A few years later, beginning with the so-called “Kosygin reforms” (1965), the bourgeois category of “business profit” of each individual production unit was adopted and the wages of managers and workers were linked to it. The assessment of the productivity of the socialist productive units on the basis of production volume was replaced by the value estimation of their products. The process of accumulation of each socialist unit was disconnected from central planning, resulting in the weakening of the social character of the means of production and product stocks. At the same time, by 1975, all state farms, the sovkhozes, were under full self-management. All these measures led to the creation of the conditions for private embezzlement and ownership, relations which were legally prohibited.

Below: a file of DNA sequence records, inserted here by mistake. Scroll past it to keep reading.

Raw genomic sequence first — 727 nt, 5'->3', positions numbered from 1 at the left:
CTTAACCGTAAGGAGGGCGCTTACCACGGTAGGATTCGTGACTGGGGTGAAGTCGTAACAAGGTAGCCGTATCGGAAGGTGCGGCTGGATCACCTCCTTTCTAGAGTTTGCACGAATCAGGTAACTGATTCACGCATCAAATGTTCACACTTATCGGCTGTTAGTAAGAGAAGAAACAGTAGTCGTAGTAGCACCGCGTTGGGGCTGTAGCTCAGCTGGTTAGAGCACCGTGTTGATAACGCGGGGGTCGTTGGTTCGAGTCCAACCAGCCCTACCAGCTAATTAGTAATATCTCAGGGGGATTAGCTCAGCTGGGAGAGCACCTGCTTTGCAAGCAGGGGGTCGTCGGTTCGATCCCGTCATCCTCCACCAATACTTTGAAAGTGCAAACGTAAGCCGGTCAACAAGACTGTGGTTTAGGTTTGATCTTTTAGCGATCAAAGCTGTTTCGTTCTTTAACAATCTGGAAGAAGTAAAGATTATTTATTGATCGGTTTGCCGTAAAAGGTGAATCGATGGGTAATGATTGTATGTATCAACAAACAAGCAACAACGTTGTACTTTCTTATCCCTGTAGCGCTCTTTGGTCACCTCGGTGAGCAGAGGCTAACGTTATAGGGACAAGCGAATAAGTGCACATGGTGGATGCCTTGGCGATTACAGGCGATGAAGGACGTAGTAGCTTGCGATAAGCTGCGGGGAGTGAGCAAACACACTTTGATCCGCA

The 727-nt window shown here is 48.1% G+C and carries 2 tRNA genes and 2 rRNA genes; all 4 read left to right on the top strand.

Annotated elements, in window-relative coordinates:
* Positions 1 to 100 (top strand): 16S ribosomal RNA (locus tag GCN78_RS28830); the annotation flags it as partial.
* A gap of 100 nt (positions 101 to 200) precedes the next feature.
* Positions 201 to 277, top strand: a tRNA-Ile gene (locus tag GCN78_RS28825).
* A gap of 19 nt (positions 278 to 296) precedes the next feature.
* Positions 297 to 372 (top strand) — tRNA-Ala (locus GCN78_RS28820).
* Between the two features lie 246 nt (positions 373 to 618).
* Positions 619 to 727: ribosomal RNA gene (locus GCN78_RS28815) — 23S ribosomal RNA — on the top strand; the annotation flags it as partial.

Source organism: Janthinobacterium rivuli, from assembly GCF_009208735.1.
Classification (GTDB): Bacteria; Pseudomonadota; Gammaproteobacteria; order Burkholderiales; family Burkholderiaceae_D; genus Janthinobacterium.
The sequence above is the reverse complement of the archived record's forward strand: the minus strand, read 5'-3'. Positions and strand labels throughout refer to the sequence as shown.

In about the same period, the Marxist-Leninist perception about the workers’ state was also revised. The 22nd Congress of the CPSU (1961) described the USSR state as an “all-people’s” state and the CPSU as an “all-people’s party”.These positions caused a rapid blunting- and consequently mutation- of the revolutionary characteristics and social composition of the party. The transformation of the CPSU’s opportunist degeneration into an open counter-revolutionary force was manifested in 1987, with the passage of a law which institutionally established capitalist relations, under the pretext of the diversity of property relations, the notorious policy of “Perestroika” and “Glasnost”. This fact also marks the formal beginning of the counter-revolutionary period.
Dear comrades,